Chesapeake, VA
English & Journalism


Video games, Literature, Military History, Journalism, Photography, Movies

About Me
1 of 46
Entries Feed

Politics at the University of Richmond

December 3, 2017

Muddy cleats. Dead squirrels. Moldy bread. Political discussion.

What do all of these things have in common? Generally, I think, they’re things you’d rather avoid having at your Thanksgiving table. (Well, I mean, my mom’s from the country and she’s told me that her dad would hunt squirrels for dinner at irregular intervals, but that’s neither here nor there.)

Talking about our political views has become something many of us desperately avoid, and I think that’s unfortunate. Not only does listening to others talk about what they believe encourage us to interrogate our own opinions and question ourselves as to why we hold them, but it also forces us to examine the issues of our day from someone else’s vantage point. In the words of the immortal Harper Lee, “You never really understand a person until you consider things from his point of view.”

Since coming to the University of Richmond, I’ve had a plethora of opportunities to learn about the political beliefs of others. While my hometown’s political climate is nothing approaching a monolith, at college I’ve met people quite literally from around the entire world. It’s been enlightening.

The opportunities to learn about the other side — and, if you’d forgive the hackneyed terminology, get politically engaged — are everywhere at UR, but one must take the initiative to seize them. That isn’t hard, thankfully.

And you don’t have to be a political science major, either. I’m not, although I’m often mistaken for one.

Take me. One of the most worthwhile things I’ve done here at school is apply for the SEEDS project, for which I went on service trip to McDowell County, West Virginia, last school year over spring break. Southern West Virginia is deep Trump country. For someone like me, whose points of disagreement with the president run the gamut from the efficacy of walls to keep out certain immigrants to food (my heart’s not big enough to accommodate someone who dips their steak in ketchup), this was beneficial. As I talked with the people of McDowell, I think I was able to garner a much better understanding of a lot of the reasons that motivated people to vote for Trump. (You can read about that trip on fellow Diarist Cory’s blog, here.)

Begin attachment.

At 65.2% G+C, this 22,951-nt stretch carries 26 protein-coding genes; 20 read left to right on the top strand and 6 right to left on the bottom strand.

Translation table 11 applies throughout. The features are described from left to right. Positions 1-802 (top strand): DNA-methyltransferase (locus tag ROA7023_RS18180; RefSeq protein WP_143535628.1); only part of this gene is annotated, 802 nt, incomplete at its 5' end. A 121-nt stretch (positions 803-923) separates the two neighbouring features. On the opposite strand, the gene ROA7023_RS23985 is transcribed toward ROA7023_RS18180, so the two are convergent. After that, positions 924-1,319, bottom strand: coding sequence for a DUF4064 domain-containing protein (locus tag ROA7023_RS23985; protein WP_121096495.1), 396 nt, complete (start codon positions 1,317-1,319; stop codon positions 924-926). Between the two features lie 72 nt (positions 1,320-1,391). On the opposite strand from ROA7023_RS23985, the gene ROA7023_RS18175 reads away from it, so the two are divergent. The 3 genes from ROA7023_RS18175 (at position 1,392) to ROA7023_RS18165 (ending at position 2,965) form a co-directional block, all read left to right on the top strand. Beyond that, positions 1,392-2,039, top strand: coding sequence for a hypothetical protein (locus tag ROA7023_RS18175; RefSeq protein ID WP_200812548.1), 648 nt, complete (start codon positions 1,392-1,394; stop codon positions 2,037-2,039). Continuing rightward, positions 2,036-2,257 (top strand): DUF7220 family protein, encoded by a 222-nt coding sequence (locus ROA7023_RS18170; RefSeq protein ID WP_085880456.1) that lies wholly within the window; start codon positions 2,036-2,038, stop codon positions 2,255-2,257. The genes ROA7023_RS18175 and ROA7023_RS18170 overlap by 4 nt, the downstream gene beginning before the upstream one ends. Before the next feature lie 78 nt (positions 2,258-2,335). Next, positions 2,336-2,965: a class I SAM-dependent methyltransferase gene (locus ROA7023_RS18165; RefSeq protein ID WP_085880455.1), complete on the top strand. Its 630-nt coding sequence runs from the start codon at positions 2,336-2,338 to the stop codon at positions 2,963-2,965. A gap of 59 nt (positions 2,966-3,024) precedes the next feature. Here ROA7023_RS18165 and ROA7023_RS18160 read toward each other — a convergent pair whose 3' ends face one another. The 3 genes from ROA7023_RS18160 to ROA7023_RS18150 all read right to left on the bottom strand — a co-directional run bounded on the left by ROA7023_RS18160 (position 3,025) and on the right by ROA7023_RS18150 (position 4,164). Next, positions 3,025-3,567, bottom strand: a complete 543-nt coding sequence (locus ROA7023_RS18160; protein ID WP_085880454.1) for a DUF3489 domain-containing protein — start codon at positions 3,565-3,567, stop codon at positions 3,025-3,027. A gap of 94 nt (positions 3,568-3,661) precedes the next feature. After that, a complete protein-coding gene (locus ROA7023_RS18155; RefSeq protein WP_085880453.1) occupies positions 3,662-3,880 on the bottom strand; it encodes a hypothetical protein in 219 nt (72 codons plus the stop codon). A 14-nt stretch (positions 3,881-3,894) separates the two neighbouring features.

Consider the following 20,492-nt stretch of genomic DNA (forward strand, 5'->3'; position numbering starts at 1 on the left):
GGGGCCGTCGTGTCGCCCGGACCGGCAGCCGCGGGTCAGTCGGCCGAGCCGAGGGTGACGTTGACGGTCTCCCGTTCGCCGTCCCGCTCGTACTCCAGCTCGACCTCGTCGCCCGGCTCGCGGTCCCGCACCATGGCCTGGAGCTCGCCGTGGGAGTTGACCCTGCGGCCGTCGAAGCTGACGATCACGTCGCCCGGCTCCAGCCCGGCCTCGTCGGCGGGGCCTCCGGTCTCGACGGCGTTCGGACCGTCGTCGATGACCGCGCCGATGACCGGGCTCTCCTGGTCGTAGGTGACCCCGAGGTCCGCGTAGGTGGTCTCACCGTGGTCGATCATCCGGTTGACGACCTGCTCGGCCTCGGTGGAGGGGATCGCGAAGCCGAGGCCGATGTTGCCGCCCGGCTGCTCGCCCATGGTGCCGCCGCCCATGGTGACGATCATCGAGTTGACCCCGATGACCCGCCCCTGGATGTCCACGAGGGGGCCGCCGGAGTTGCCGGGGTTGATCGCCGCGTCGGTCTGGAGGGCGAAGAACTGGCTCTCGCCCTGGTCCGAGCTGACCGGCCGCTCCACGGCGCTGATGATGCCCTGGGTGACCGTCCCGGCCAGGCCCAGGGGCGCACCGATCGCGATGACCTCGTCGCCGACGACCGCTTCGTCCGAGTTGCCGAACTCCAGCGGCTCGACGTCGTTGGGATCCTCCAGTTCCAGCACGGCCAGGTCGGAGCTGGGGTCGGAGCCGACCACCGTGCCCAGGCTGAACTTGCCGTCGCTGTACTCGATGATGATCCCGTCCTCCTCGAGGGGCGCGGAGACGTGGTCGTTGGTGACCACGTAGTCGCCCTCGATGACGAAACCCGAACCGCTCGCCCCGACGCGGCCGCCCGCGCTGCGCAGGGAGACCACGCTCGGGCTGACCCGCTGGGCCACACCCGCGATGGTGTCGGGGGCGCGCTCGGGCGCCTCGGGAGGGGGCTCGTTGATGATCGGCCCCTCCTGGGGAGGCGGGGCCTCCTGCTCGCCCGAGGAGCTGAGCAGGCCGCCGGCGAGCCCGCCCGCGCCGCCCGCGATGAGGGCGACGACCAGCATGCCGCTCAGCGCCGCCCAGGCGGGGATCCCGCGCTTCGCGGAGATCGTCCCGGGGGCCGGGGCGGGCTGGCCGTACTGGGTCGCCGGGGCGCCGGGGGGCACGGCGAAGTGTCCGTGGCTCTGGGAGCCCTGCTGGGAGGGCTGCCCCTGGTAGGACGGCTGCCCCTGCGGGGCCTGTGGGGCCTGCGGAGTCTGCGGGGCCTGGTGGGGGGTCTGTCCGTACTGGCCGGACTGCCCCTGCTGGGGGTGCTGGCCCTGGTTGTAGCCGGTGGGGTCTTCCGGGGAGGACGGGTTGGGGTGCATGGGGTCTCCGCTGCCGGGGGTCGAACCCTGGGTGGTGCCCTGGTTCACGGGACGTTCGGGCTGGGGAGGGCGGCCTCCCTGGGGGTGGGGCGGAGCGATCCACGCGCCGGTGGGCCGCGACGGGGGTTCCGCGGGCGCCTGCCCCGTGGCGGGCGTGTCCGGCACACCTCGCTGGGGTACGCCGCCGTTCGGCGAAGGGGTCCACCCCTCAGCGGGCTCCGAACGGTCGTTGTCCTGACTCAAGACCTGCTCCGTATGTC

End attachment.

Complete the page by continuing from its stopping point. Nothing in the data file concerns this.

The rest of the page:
But chances abound on UR’s campus, as well. In October, when the weather was beginning to cool but the campaigns to control Virginia’s government were still heating up, we hosted Ralph Northam and Ed Gillespie — the Democratic and Republican candidates for governor, respectively, speak at our SHARP speaker series. Around the same time, both parties’ candidates for lieutenant governor held their debate on campus, which of course was free to attend.

If you’ve read my blog before, then you perhaps know a bit about my storied history with the University of Richmond College Democrats, which I’ve been involved with since the first semester of my freshman year. Of course, there is also a College Republicans club on campus, with whom we are friendly and regularly co-host events. (As the Collegian’s Opinions editor, I actually commissioned the CRs to write this op-ed endorsing Gillespie for governor — funny how extracurriculars can overlap!) Recently, a non-partisan group called the Politics Club has sprung up for students who are interested in politics but don’t feel particularly drawn to either side of the spectrum.

Observing and participating in discourse is one thing, but what about getting involved with the actual political process? Richmond, as Virginia’s capital, is obviously crucial to any statewide election. Earlier this year, the College Democrats went on a tour of the Virginia State Capitol and sat in on a meeting of the General Assembly. Also this year, just as last year, I spent a few hours of my weekends knocking on doors to get out the vote for the Democratic candidate. On Election Day, I and a few other club members spent most of the time I wasn’t in class shuttling people to the polls. The school offers shuttles, too, but its schedule doesn’t always coincide with those of individuals. Given how tight our House of Delegates race was, I have to believe it was worthwhile!

Overall, I’m exceedingly glad to attend a university whose place in the capital region of the state affords it easy access to centers of policy, and whose administration is so dedicated to combatting political apathy.